The necessity of a strong cash flow is irrefutable. You’ve likely read stories about companies that could post a profit but floundered anyway because they simply didn’t have the money on hand to move forward.
So how do you avoid this cruel fate? Well, cash helps. But, seriously, there are several essential elements that either inform or inhibit the ability of a business to steer clear of cash flow slowdowns.
Respecting the cycles
The success of virtually any company depends on two cycles. The first is the sales cycle — that is, how long it takes your business to: Develop, purchase or otherwise acquire a product or service, market that product or service, and eventually close a sale and collect the accounts receivable.
Indeed, collections — from clear, accurate invoicing to the use of bank lockboxes to speed access to money — is a major aspect of cash flow management.
Many companies either underestimate the impact of the selling cycle or lose sight of its gradual expansion. The former problem often affects startups: Entrepreneurs simply believe they can get their wares to market and close and collect on deals much more quickly than reality allows.
The latter quandary, losing sight of the elongation of the sales cycle, can affect even well-established companies. Regular customers may start taking longer to pay, or you might lose a major buyer and take much longer than expected to replace it.
The second cycle is the disbursements cycle. This is the process of managing the regular, outgoing payments to employees, vendors, creditors (including short- and long-term financing) and other parties. As payments go out, your cash flow is obviously affected.
The selling and disbursements cycles aren’t separate functions; they overlap. If they don’t do so evenly, your cash flow can slow to the point of crisis. For this reason, it’s critical for business owners to strive to adhere to the “matching principle.”
That is, just as you work to match revenue to expenses, you’ve got to ensure that your selling cycle (cash inflows, including outside financing) at least matches your disbursements cycle (cash outflows). Ideally, of course, you’re converting sales to cash more quickly than you’re paying out expenditures — thereby strengthening cash flow.
Accounting for your system
As your selling and disbursement cycles roll along, your company is generating data. Failing to process this information completely and accurately could lead to cash flow confusion … or worse.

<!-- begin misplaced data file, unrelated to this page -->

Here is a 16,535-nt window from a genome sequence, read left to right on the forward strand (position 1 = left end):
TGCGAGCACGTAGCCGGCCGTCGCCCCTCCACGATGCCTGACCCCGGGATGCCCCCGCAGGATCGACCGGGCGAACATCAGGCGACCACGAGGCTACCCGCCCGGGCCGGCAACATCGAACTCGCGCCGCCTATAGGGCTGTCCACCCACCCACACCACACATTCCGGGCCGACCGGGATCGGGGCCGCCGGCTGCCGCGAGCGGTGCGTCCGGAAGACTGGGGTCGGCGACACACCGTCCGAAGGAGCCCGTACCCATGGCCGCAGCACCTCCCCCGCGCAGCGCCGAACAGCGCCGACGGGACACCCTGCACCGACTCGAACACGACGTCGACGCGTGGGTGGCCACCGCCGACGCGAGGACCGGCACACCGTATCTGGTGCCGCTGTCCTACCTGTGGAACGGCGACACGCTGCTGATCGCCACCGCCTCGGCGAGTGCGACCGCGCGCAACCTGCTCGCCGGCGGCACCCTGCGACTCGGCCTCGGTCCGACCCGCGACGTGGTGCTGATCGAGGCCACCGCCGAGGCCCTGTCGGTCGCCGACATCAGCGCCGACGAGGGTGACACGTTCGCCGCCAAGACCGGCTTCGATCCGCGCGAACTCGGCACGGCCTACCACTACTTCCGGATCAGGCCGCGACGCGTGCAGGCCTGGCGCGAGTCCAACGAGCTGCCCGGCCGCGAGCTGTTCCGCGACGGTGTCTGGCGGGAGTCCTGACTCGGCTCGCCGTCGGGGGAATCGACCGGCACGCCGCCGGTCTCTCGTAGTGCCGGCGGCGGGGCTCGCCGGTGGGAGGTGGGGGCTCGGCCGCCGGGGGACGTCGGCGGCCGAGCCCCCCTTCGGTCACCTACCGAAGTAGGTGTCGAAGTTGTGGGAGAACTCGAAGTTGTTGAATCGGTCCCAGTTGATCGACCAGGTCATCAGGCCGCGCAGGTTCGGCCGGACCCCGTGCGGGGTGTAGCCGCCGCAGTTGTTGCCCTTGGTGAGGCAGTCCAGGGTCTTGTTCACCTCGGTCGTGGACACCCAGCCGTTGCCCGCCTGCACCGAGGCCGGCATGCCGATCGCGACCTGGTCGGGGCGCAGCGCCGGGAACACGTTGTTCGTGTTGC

That’s why, if you’re not leveraging the power of today’s financial software, you’re leaving yourself vulnerable to the whims of fortune. At the very least, your accounting system should allow you to enter common transactions such as logging cash receipts onto deposit slips, cash disbursements onto checks, and purchase and sales transactions onto orders and invoices.
From there, review your use and need for ledgers. Every basic accounting system has a general ledger, but you may need to upgrade to one with multiple subsidiary ledgers and special journals that simultaneously post when documents are saved.
Report generators are also critical for managing cash flow accurately. Your system should allow you to readily generate accounting reports — daily, weekly, monthly and annually. This means being able to easily record and access recurring transactions as well as aging of accounts payable and scheduling of payments.
Today’s accounting systems can also provide you with a “dashboard” of real-time information, so you’re less likely to be caught off guard by something that could affect your cash flow. In addition, budgeting tools can help you set and monitor budgets, perform “what if?” analyses and compare actual results to goals.
Making a statement
The data gathered and generated by your accounting system eventually needs to end up in your financial statements. These documents represent a powerful, “big picture” strategic tool.
Some startups and very small businesses tend to undervalue financial statements. A small percentage of companies don’t even keep them. This is a big mistake when it comes to managing cash flow. Your financial statements are essentially your last line of defense, with the selling and disbursement cycles being the front lines and your accounting system the command and control center.
Generally, financial statements contain three separate sections: 1) the balance sheet, which details assets, liabilities, and capital at a particular point in time, 2) the income statement, which provides operating results for a specific period, and 3) the cash flow statement, which reports the net increase or decrease in cash (again, for a specified time frame).
For the purposes of this discussion, the cash flow statement is obviously germane. Yours should factor in the cash inflows and outflows of daily business operations, as well as asset purchases, sales proceeds and financing activities. Because it excludes noncash accounting items, you can use it to pinpoint cash flow problems.
So the question becomes: Are you using it? Make this a regular topic of management-level meetings. If you want to get the most from your cash flow statement, you’re likely best off generating one monthly. But quarterly and annual statements can still be useful for identifying cash flow trends. (And for a recent development regarding financial statements, see the sidebar “Should you read the Guide?”)
Mitigating the tough times
Cash flow may seem capricious. But there are ways to anticipate slowdowns in workable dollars and mitigate these tough times. It all begins with regulating inflows and outflows, tracking the resulting data and reporting your company’s finances completely.
Holbrook & Manter, CPAs works with business of all types and sizes. We would be honored to work with you as well. Please contact us today.